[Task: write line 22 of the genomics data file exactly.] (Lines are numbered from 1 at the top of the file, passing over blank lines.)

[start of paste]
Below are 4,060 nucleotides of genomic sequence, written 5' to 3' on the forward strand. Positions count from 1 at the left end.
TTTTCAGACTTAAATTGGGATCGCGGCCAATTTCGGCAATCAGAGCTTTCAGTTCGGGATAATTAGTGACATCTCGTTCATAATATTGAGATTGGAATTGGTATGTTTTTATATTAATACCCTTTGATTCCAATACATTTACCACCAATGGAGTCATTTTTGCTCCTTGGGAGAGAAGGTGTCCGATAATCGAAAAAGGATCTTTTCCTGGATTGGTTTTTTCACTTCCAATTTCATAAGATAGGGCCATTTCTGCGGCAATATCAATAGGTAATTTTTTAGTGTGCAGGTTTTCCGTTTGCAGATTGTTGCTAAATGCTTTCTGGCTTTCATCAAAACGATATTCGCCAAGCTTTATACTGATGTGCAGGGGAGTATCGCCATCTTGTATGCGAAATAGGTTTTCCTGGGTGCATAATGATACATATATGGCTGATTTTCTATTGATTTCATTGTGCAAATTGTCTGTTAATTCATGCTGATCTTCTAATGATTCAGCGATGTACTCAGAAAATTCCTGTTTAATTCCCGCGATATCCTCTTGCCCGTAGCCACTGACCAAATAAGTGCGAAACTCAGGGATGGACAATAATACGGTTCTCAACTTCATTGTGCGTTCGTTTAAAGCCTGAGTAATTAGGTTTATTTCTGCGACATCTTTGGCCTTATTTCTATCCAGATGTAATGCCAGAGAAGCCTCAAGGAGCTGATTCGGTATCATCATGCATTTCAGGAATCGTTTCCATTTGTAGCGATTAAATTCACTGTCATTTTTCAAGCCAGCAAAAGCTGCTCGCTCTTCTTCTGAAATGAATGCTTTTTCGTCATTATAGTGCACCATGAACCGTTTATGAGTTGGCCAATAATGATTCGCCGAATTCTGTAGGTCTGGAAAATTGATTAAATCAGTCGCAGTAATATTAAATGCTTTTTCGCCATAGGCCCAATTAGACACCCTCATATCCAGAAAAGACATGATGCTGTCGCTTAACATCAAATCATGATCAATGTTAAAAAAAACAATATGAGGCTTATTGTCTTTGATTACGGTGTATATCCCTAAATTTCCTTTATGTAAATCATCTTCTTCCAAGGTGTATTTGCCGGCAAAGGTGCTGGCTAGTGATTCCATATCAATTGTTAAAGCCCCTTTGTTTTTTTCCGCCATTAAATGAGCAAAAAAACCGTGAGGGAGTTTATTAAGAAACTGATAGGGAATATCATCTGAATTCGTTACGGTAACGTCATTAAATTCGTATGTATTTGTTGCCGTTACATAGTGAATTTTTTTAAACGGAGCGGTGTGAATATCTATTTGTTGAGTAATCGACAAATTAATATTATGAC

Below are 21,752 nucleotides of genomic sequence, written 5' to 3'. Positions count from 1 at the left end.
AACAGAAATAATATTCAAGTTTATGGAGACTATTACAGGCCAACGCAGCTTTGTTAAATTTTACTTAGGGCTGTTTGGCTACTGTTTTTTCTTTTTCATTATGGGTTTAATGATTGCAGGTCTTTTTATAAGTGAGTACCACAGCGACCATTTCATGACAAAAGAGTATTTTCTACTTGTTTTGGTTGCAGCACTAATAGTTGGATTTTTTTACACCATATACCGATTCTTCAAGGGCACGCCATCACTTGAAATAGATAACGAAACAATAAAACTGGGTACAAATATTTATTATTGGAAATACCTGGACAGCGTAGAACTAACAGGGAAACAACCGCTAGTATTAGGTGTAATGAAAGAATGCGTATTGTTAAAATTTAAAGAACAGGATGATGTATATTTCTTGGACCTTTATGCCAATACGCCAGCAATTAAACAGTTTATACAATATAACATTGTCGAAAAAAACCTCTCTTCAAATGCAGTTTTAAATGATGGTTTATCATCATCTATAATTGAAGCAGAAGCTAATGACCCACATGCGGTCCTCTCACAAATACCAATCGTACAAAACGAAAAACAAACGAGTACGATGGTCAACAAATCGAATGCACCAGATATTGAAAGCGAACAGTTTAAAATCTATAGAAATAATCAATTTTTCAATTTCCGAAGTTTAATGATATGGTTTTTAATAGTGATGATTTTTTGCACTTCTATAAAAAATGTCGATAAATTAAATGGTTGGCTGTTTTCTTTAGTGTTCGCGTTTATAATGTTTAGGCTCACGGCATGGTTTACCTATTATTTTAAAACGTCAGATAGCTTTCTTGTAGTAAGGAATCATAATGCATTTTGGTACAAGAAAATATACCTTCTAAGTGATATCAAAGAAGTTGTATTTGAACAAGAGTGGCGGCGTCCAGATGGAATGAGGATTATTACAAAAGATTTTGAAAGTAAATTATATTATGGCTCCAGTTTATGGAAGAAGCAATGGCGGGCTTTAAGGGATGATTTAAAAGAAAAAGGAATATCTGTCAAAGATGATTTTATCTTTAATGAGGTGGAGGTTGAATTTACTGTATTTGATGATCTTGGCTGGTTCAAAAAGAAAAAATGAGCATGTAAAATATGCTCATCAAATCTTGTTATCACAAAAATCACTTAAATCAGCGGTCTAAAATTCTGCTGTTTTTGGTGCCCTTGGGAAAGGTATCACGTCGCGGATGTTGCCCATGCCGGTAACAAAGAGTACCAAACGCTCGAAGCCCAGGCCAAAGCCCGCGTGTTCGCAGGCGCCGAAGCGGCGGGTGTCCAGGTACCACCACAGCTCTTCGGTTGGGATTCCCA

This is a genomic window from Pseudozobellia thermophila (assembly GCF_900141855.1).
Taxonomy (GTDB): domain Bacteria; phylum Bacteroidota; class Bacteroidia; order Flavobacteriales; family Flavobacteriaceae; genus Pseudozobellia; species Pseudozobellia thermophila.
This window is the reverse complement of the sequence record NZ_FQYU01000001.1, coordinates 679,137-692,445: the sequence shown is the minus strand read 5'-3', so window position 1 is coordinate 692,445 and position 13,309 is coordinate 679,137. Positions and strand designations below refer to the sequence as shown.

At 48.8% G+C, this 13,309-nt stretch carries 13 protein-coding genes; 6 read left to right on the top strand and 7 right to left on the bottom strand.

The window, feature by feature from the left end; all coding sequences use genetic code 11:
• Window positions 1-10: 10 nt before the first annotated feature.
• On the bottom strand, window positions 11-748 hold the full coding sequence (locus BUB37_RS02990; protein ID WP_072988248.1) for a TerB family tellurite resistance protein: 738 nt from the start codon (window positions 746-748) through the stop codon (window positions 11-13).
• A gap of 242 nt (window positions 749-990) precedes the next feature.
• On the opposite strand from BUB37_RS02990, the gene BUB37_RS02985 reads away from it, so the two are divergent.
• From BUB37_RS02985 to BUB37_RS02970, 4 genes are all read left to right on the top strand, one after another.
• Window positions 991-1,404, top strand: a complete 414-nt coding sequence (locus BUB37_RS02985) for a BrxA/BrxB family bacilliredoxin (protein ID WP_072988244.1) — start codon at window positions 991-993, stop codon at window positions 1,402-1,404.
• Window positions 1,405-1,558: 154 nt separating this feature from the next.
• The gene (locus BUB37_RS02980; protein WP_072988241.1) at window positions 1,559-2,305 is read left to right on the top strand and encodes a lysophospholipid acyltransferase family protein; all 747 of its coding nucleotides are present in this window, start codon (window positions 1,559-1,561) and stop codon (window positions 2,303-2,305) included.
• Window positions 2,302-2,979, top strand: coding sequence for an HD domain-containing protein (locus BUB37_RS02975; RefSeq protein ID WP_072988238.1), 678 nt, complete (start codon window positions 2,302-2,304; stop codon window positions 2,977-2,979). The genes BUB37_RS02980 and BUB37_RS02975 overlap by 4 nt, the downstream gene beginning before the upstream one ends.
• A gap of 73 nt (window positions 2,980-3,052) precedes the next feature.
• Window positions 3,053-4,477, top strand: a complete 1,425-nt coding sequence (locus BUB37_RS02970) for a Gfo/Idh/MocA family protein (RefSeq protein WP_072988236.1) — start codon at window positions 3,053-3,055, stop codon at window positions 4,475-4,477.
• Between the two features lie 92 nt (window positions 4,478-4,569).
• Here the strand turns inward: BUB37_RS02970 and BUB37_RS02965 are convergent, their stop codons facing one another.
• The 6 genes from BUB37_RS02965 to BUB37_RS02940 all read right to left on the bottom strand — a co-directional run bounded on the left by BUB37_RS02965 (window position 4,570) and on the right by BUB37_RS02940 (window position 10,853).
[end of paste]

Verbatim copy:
• Here the strand turns inward: BUB37_RS02970 and BUB37_RS02965 are convergent, their stop codons facing one another.